You certainly have put a lot of thought into this. It gives me some ideas as well. As things continue to progress for you two, keep us posted.
Spencer
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Old 09-07-2010, 17:26   #7
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You might want to check out this guy and his blog (Jay Fitzgerald)...Sensible Simplicity

He has a couple sailing books out on engine-less sailing and sustainability. Last I heard he was thinking of building a big Wharram for himself.
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Old 09-07-2010, 17:43   #8
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Quote:
Originally Posted by Doodles View Post
You might want to check out this guy and his blog (Jay Fitzgerald)...Sensible Simplicity

He has a couple sailing books out on engine-less sailing and sustainability. Last I heard he was thinking of building a big Wharram for himself.
Jay Fitzgerald must be the same author as Jerome Fitzgerald.
If so, I highly recommend any book by him. I have "Sea-Steading" by Jerome Fitzgerald and it is excellent. It is also about engine-less sailing, so most likely the same author.

"Sailing the Farm" by Ken Neumeyer is another excellent book about sustainable cruising that I recommend.

I wish you the best
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Old 14-07-2010, 10:32   #9
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The "low hanging fruit" is a great point, and starting somewhere and taking steps from there is key.
Sailing the Farm is a great book we're both read inside and out, and I'm glad to hear about "Sea-Steading" will definitely have to pick that one up :-)
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Old 14-07-2010, 13:42   #10
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If you want a lower cost alternative to the Airhead (and its very similar competitor, the Natureís Head), you can build your own composting toilet out of an Ecotiva Privy Kit, some plywood, a 5 gallon bucket, and a large plastic jug such as those for cat litter. This can be accomplished for under $200 and you end up with a toilet that has basically the same functionality as one of the premanufactured units. It may not be as sleek, but you do have the advantage of being able to customize it to fit your space. Another advantage is that if you fill a bucket or jug you can have plenty of extra buckets and jugs with lids on hand. Also, if one fails they can be replaced for a few dollars and found anywhere. Knothead on this forum has done this and has posted pictures on other threads and Iím planning on doing the same this winter.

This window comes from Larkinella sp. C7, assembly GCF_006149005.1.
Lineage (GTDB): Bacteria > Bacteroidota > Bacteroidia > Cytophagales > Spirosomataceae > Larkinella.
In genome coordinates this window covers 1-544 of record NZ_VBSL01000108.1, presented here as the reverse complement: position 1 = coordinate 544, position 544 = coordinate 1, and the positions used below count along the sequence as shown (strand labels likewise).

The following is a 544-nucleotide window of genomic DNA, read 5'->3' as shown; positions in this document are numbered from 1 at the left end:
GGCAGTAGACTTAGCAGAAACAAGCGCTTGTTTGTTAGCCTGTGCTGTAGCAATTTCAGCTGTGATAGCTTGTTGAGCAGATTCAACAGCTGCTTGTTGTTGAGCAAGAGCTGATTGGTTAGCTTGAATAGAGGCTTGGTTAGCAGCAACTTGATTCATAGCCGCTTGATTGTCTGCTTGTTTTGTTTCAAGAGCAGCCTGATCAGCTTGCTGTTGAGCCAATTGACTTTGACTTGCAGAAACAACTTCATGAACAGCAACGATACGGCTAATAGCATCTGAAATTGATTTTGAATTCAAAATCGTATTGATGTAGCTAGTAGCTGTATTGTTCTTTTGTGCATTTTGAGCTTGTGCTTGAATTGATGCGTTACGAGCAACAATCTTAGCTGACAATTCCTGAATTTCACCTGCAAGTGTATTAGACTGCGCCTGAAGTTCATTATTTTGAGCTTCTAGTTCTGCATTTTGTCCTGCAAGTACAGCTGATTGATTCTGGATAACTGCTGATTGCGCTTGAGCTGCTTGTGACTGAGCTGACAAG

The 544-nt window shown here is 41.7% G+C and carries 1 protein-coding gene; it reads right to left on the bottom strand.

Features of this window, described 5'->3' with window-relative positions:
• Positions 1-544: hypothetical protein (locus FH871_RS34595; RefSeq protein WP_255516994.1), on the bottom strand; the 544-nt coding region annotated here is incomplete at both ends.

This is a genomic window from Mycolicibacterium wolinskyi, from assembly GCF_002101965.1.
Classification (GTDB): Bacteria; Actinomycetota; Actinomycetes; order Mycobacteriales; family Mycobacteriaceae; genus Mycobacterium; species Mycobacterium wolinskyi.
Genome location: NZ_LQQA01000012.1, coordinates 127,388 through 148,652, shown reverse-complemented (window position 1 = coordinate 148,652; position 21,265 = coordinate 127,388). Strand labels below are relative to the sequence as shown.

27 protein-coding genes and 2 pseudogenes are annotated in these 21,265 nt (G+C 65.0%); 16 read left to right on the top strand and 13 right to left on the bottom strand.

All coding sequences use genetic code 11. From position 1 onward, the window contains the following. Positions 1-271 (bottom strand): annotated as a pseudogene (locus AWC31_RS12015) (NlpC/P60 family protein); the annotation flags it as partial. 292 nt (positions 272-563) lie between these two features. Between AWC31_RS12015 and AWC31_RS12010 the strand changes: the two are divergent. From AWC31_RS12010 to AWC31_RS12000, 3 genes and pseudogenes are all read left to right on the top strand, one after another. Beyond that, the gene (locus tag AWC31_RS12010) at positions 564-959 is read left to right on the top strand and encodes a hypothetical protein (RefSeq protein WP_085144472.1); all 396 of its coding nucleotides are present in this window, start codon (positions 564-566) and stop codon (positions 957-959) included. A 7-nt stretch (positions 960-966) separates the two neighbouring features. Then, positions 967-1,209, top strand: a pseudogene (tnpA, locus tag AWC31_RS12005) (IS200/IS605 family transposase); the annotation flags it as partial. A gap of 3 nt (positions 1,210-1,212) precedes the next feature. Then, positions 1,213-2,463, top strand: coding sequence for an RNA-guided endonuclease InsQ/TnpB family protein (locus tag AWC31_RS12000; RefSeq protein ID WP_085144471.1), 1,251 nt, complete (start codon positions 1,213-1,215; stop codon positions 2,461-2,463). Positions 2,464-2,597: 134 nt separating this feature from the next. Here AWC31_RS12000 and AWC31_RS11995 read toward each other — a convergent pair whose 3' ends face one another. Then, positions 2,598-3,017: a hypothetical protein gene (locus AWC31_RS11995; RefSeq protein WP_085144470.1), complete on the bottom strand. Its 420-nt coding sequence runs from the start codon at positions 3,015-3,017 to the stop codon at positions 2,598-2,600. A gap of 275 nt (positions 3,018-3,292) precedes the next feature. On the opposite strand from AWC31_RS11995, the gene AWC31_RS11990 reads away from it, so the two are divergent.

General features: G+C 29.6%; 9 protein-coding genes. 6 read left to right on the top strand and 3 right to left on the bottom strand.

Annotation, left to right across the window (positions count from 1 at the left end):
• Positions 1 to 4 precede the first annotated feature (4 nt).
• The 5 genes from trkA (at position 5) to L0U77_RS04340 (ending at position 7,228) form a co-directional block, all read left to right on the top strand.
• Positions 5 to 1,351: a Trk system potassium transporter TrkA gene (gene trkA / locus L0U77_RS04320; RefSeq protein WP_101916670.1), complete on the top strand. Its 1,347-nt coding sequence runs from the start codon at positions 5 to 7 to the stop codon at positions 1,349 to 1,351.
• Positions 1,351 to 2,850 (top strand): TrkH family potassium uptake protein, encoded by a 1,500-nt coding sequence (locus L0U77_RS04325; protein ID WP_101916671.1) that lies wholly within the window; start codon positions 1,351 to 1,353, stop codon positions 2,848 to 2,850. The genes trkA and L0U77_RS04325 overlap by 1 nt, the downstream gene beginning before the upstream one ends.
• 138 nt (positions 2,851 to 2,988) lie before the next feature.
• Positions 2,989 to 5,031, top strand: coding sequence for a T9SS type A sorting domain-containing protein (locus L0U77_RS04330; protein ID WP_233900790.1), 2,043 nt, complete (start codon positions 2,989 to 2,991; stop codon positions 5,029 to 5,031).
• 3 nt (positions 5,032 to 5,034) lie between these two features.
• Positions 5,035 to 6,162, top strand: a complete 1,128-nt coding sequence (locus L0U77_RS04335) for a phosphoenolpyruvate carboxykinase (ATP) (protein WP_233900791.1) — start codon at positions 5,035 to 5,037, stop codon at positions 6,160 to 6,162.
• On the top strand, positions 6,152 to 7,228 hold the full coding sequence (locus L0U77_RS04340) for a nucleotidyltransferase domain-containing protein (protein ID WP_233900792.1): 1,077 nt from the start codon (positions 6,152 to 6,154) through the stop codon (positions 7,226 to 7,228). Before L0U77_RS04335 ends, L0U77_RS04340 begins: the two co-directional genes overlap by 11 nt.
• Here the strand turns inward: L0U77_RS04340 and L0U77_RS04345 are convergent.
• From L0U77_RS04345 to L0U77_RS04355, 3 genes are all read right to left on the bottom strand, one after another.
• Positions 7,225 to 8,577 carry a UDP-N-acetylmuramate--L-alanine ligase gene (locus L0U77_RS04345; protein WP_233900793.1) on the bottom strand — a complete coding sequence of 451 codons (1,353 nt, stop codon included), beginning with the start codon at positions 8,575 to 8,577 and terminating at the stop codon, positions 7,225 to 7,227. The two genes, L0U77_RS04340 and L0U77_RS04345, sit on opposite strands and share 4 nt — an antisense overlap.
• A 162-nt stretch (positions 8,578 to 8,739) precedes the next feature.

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Old 14-07-2010, 15:09   #11
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Airhead and natures head are grossly over priced ,given what's in them. You can build your own for under $100. I built my own. Instead of the complex trap door, just use a stainless pot lid from the thrift store and lift it out when you want to give birth to a conservative. A raised lip around the big hole keeps liquids out of the compost. Urethane foam can be sanded and resined to make the mold for the separator seat.
Sailing in itself is a far more sustainable lifestyle, environmentally, than life ashore, with a fraction the environmental footprint.
As your personal environmental footprint is measured by how much money you spend , one can drastically reduce ones personal environmental footprint, by buying mainly used equipment, or building your own , only buying new when you have absolutely no option.
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Old 14-07-2010, 15:29   #12
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Fascinating...good luck!

We manage most of the time with wind power, indeed in some areas it is even sufficient to power our small water maker.

I have grown a variety of crops aboard, from herbs to salad and even tomatoes. I cannot imagine how you could sail and grow sufficient for self sufficiency. Not only a problem of space, although no doubt a catamaran would be better than our monohull, but the problem of a salty atmosphere. And entering different countries will be a BIG problem for you. The importation of any fresh or growing crops is a no-no in a lot of places.

Do you intend to cruise widely or stay in home waters?

I am a big fan of Wharrams. Look forward to hearing more of your progress.
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Old 14-07-2010, 16:08   #13
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Would it be consistent with your aims to grow the food on land and can it for use at sea? Salt spray would kill most outside plants quickly. I could see the sprouts working but it would concern me that one big wave could make a mess out of your cabin if it was set up for hydroponics.
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Old 16-07-2010, 13:49   #14
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Aloha and welcome aboard!
Good to have you and your ideas here. You'll find lots of like minded folks on this forum.
regards,
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Old 17-07-2010, 16:37   #15
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Learn to do your own canning , and drying, and stop paying others to put your bulk food in cans.